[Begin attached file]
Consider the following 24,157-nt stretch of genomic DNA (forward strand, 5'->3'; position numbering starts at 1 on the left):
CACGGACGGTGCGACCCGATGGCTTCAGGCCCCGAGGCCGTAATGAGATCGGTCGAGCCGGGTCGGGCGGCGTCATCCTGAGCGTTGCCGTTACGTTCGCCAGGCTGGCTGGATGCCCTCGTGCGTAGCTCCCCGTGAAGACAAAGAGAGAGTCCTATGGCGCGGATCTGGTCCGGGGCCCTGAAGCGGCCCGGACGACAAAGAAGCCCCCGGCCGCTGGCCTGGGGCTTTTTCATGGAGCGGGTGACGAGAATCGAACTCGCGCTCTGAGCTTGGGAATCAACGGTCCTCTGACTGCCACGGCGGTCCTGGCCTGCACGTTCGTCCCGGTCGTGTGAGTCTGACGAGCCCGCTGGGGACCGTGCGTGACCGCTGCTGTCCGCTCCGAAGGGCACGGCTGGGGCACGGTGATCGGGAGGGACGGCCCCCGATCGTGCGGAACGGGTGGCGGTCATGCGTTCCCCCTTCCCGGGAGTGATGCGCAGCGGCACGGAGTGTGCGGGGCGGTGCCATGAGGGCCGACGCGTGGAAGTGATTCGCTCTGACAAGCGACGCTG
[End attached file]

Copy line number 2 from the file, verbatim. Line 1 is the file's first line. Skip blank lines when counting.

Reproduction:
CACGGACGGTGCGACCCGATGGCTTCAGGCCCCGAGGCCGTAATGAGATCGGTCGAGCCGGGTCGGGCGGCGTCATCCTGAGCGTTGCCGTTACGTTCGCCAGGCTGGCTGGATGCCCTCGTGCGTAGCTCCCCGTGAAGACAAAGAGAGAGTCCTATGGCGCGGATCTGGTCCGGGGCCCTGAAGCGGCCCGGACGACAAAGAAGCCCCCGGCCGCTGGCCTGGGGCTTTTTCATGGAGCGGGTGACGAGAATCGAACTCGCGCTCTGAGCTTGGGAATCAACGGTCCTCTGACTGCCACGGCGGTCCTGGCCTGCACGTTCGTCCCGGTCGTGTGAGTCTGACGAGCCCGCTGGGGACCGTGCGTGACCGCTGCTGTCCGCTCCGAAGGGCACGGCTGGGGCACGGTGATCGGGAGGGACGGCCCCCGATCGTGCGGAACGGGTGGCGGTCATGCGTTCCCCCTTCCCGGGAGTGATGCGCAGCGGCACGGAGTGTGCGGGGCGGTGCCATGAGGGCCGACGCGTGGAAGTGATTCGCTCTGACAAGCGACGCTG